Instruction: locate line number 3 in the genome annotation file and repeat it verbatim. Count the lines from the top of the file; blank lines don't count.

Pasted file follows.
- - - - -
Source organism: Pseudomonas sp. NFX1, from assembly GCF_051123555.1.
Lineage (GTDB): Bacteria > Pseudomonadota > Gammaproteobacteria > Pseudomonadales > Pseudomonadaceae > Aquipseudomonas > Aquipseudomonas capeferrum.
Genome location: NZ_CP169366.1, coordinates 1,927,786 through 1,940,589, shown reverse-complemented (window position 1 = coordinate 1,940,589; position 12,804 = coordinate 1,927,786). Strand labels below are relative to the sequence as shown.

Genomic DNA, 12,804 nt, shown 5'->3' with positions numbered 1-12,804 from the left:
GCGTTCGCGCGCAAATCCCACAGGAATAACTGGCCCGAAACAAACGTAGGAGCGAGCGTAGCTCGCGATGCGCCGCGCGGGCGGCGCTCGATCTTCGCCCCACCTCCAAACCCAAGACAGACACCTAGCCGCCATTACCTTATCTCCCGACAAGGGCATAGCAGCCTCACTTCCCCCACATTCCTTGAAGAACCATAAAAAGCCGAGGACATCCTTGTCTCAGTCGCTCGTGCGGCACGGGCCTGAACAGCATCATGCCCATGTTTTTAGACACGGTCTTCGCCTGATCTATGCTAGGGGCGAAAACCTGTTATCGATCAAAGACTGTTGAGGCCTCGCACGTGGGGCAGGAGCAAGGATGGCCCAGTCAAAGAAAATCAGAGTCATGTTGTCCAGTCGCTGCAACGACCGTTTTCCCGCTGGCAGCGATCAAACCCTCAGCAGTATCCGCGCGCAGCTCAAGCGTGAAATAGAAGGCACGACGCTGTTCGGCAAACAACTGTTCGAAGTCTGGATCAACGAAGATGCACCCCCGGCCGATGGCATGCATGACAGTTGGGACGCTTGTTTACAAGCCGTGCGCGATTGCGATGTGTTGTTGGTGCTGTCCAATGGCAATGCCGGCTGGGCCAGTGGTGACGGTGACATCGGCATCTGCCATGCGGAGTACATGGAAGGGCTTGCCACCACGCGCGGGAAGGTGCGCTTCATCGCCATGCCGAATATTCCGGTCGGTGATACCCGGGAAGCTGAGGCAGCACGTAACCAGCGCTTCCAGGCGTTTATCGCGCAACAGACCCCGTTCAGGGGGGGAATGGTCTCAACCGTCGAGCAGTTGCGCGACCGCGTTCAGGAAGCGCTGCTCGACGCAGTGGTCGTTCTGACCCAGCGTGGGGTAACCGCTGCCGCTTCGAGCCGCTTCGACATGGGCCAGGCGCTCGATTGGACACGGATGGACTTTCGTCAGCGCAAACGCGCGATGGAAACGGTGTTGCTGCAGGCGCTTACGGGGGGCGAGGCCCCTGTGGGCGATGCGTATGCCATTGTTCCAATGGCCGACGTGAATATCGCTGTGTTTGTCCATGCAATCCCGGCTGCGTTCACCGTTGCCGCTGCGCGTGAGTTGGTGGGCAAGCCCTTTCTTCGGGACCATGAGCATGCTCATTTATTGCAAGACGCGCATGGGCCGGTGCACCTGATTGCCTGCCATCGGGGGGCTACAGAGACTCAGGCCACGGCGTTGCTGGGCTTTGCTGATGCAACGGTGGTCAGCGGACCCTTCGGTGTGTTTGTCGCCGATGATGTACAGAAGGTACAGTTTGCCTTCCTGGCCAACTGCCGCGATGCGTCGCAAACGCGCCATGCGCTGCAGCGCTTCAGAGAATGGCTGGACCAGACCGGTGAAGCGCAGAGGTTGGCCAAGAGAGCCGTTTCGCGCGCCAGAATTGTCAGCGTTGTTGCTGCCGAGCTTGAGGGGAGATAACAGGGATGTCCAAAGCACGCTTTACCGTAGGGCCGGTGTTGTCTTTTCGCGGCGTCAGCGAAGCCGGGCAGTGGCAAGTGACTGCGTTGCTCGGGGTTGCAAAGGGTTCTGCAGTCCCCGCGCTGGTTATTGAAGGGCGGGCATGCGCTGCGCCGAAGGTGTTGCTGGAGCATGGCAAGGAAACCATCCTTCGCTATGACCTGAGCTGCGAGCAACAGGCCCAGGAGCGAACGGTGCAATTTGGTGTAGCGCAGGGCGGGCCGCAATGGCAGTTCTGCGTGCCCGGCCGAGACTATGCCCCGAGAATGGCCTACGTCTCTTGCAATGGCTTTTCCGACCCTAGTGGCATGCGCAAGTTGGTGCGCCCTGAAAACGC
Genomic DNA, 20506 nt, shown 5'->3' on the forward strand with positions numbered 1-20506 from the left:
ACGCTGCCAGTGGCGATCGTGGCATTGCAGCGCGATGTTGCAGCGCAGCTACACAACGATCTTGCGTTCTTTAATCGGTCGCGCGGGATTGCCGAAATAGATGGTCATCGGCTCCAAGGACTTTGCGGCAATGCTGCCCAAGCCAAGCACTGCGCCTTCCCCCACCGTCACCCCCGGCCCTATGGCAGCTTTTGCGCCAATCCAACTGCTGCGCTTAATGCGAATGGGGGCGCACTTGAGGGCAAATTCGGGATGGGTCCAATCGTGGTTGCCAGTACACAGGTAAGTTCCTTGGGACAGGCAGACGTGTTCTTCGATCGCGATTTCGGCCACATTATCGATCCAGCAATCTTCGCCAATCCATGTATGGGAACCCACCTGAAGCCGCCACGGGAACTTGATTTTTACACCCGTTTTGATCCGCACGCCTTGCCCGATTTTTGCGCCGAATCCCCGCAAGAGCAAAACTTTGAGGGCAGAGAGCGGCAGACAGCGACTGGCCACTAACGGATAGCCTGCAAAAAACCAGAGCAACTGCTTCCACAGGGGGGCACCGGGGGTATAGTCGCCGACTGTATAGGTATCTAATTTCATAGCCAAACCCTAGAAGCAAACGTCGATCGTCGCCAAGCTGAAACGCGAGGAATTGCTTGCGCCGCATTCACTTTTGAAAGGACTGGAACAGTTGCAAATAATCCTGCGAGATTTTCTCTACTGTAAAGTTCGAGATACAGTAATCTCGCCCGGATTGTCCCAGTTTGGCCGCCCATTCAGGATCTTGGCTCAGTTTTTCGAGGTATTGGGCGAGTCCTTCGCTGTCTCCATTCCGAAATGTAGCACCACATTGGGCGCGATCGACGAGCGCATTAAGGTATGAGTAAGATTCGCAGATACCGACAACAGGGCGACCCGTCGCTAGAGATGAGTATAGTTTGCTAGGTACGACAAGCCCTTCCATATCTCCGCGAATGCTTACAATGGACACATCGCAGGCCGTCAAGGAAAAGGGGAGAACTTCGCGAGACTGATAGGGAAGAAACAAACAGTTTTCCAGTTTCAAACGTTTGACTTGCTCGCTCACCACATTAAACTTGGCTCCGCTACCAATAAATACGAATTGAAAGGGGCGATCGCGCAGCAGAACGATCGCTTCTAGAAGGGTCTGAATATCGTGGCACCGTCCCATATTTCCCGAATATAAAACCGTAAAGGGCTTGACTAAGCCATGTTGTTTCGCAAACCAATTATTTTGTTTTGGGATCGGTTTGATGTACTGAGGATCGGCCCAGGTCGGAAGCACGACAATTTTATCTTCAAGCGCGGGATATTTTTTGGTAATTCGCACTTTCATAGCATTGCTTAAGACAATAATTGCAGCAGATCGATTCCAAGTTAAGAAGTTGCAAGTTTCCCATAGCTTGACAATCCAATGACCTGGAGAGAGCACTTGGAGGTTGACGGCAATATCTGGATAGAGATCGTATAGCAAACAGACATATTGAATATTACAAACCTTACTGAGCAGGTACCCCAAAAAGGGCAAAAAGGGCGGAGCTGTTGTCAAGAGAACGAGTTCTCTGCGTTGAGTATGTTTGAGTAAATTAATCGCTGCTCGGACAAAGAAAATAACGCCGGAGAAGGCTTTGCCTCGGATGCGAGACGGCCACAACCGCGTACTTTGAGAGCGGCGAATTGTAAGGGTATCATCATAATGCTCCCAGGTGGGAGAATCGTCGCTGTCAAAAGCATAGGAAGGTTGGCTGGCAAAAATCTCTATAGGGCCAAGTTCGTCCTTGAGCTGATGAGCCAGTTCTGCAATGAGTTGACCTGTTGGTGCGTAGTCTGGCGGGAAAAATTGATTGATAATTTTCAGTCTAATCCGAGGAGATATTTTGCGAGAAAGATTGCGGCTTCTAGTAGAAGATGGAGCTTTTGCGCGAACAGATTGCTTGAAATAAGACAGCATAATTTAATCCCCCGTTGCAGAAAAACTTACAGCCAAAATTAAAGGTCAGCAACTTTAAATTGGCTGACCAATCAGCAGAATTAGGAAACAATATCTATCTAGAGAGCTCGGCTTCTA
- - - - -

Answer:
Genome location: NZ_CP169366.1, coordinates 1,927,786 through 1,940,589, shown reverse-complemented (window position 1 = coordinate 1,940,589; position 12,804 = coordinate 1,927,786). Strand labels below are relative to the sequence as shown.